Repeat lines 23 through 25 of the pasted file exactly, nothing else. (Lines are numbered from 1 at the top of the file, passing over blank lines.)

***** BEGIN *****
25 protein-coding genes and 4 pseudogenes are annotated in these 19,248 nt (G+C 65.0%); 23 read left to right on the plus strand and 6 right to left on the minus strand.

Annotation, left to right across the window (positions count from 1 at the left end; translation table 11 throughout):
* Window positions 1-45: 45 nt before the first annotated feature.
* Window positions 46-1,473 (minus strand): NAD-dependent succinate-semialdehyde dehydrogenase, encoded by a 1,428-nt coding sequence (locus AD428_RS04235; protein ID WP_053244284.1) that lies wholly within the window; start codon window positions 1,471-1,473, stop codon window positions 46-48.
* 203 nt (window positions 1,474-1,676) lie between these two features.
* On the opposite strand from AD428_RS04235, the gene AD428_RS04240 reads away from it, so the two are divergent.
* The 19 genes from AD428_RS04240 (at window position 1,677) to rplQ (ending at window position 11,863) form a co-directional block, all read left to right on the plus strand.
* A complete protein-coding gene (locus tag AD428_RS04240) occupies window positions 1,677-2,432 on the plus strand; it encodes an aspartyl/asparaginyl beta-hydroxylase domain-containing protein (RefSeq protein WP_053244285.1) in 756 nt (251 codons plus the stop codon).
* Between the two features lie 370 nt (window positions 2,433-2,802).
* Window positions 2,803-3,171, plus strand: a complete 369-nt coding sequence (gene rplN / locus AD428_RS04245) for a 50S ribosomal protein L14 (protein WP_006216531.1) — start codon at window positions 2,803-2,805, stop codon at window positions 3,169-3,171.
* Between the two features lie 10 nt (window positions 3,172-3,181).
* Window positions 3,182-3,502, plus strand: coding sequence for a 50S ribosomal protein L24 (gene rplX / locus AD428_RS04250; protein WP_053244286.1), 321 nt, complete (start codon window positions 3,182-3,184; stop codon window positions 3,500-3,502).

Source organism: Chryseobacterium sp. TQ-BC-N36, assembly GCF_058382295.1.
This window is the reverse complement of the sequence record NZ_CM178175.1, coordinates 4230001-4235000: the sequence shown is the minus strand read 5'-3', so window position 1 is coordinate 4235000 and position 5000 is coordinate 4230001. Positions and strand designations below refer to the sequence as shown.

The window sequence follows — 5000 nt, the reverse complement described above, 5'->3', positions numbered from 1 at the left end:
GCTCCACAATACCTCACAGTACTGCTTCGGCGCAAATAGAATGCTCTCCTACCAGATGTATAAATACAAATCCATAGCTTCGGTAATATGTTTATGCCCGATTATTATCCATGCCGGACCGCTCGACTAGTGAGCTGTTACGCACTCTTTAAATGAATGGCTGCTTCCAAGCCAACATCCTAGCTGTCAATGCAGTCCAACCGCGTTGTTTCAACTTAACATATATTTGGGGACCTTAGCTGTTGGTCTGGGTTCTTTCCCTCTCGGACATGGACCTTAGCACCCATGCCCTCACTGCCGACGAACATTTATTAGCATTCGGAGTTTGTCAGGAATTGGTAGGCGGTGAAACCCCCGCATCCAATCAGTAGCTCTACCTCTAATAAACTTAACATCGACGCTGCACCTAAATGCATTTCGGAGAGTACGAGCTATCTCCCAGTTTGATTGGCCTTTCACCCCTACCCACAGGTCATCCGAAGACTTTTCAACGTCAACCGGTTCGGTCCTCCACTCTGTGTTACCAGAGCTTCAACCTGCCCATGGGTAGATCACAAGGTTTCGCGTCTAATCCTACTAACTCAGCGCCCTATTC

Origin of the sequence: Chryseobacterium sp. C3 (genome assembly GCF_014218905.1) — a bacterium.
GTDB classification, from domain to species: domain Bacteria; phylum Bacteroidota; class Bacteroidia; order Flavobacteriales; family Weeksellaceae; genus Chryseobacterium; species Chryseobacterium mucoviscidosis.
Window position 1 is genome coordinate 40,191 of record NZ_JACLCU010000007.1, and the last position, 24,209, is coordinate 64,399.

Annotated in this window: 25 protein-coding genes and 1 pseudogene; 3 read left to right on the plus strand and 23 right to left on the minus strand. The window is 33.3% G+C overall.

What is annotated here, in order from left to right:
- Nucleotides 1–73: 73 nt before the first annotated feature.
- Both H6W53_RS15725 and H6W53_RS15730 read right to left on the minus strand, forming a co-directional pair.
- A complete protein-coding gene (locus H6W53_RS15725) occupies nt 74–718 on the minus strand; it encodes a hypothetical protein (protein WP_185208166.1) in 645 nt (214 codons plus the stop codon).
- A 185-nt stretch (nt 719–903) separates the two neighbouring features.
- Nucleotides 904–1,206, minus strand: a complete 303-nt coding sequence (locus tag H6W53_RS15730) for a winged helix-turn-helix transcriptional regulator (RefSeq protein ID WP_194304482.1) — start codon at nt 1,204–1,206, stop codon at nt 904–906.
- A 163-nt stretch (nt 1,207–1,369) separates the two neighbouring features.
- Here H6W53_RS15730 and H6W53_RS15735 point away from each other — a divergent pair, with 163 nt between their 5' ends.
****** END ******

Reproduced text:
- Both H6W53_RS15725 and H6W53_RS15730 read right to left on the minus strand, forming a co-directional pair.
- A complete protein-coding gene (locus H6W53_RS15725) occupies nt 74–718 on the minus strand; it encodes a hypothetical protein (protein WP_185208166.1) in 645 nt (214 codons plus the stop codon).
- A 185-nt stretch (nt 719–903) separates the two neighbouring features.